Face Masks Are Hurting The Environment

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Face Masks Are Hurting The Environment
Disposable masks are usually made of polypropylene, which can break into microplastics and if eaten by wildlife can block their digestive tracts.
SHOW TRANSCRIPT

On sidewalks, subways and sewer grates, single-use mask litter is everywhere. 

In Chicago, it's not unusual to find discarded masks mixed in with snow. 

KN95 masks and N95 masks are the highest barrier of protection. They perform better than the surgical-type mask, which performs better than the traditional cloth mask.

Medical experts recommend high-quality single-use masks instead of reusable cloth masks, and while they better protect us from the Omicron variant, they also create a lot of trash. 

The environmental impacts from discarded masks are huge. "Just in 2020, it was estimated that approximately 1.6 billion of these types of masks ended up in our oceans," said Michele Okoh, senior lecturing fellow at Duke University's Environmental Law and Policy Clinic. "That's roughly 5,500 tons of plastic pollution."

Disposable masks are usually made of polypropylene, which can break into microplastics, which can block the digestive tracts of wildlife if eaten.

"It's estimated that one face mask can turn into 173,000 microfibers per day in our seas," Okoh said.

Globally, one study estimates 3.4 billion face masks are discarded every day. 

There are some ways to help protect the environment. A New Jersey company, TerraCycle, has been recycling disposable masks for 15 years, transforming them into flooring and park benches.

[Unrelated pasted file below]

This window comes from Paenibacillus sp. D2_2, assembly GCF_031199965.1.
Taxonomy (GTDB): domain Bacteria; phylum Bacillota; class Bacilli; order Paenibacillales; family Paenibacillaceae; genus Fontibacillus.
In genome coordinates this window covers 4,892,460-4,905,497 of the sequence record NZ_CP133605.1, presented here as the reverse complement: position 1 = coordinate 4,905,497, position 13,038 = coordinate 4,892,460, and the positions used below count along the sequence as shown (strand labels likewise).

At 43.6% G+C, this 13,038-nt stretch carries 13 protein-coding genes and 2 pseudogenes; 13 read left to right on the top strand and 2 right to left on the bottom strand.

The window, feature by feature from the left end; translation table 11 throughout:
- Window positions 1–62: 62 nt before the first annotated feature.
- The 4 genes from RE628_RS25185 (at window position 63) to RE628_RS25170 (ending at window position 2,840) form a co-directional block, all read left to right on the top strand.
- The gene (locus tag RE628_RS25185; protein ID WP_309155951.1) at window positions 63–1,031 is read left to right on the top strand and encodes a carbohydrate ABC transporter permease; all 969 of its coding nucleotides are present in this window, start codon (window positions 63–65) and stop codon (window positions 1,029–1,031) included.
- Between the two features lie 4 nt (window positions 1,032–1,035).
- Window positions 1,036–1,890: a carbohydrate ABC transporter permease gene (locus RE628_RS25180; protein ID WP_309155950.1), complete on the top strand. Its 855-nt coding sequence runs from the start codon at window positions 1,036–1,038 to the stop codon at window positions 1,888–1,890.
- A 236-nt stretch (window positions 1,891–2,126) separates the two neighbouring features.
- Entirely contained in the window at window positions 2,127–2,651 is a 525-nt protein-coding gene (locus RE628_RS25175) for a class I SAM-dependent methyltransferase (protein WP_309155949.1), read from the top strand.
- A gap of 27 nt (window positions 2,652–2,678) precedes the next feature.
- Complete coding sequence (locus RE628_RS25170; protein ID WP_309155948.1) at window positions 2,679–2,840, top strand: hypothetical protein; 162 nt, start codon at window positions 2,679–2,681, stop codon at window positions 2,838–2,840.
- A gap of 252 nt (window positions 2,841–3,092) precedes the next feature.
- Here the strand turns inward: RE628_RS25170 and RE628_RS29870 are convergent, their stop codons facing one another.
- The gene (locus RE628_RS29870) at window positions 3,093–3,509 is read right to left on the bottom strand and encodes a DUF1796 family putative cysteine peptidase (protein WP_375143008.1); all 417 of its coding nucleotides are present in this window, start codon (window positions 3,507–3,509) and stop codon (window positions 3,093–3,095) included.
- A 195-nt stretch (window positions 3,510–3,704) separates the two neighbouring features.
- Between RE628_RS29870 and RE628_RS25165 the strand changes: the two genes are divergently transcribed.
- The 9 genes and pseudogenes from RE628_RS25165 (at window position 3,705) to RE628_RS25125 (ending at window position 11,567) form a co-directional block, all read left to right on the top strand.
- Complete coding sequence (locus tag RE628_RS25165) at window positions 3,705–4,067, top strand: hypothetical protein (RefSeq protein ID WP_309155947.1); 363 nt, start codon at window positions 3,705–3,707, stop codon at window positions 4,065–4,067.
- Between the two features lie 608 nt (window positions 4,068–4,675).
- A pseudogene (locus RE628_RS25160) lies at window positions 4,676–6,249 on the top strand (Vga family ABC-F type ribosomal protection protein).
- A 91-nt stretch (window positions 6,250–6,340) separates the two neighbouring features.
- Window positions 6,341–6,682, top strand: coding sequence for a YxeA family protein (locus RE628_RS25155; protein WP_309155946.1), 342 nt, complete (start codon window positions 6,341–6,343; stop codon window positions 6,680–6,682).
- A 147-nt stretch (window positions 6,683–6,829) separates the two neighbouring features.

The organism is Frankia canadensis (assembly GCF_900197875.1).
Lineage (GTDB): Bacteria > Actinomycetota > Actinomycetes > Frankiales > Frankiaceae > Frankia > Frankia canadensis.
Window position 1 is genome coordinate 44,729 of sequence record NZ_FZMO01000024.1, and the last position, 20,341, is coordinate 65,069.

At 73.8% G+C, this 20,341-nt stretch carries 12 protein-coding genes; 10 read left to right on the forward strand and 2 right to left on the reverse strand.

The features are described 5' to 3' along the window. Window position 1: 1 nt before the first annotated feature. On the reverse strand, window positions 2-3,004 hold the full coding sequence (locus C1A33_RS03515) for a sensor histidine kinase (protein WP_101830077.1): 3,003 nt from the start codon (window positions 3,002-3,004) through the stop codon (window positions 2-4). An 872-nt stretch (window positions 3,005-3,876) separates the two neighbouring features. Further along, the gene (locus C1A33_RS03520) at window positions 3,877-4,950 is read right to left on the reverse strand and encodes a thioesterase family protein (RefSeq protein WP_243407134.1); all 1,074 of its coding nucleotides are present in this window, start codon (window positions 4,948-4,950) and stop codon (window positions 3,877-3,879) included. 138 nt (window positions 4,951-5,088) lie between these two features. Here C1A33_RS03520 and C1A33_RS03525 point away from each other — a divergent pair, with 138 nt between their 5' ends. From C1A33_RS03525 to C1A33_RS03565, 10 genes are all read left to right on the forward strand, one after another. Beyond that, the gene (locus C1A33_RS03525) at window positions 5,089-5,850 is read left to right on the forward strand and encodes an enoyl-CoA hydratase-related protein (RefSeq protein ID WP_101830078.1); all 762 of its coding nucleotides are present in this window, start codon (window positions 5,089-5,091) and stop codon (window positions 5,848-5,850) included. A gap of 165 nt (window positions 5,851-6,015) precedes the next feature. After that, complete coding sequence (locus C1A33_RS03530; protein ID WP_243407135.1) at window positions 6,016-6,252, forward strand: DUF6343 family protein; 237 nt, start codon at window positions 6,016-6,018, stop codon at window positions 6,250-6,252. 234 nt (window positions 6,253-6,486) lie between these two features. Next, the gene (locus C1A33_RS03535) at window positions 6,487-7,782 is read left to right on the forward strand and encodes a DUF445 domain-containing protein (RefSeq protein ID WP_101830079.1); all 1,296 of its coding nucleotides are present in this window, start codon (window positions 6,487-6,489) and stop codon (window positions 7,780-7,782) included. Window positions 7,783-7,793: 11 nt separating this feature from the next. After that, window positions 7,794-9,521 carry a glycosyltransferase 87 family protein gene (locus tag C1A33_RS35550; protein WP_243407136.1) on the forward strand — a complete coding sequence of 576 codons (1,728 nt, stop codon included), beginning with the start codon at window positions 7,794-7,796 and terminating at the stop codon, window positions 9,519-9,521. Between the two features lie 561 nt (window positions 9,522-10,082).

"The problem is most objects, packages and products that we interact with are not recyclable, not because they can't be, but because they cost more to collect and process than the results are worth," TerraCycle CEO Tom Szaky said.

One way to help is to use masks more than once. 

"If you put the KN95 mask into a paper bag overnight, by the next day, it is appropriate to use this again," said Dr. Joseph Gastaldo, medical director of infectious diseases at OhioHealth. "But again, we want you to sanitize your hands before you put it on and do a visual inspection of the mask to make sure that it still fits you properly and it's not degraded."

Still, environmentalists like Michele Okoh say large manufacturing companies should step up when it comes to sustainability. 

"That's a huge burden on consumers, so there needs to be a shift away from that and actually putting the responsibility on companies," Okoh said.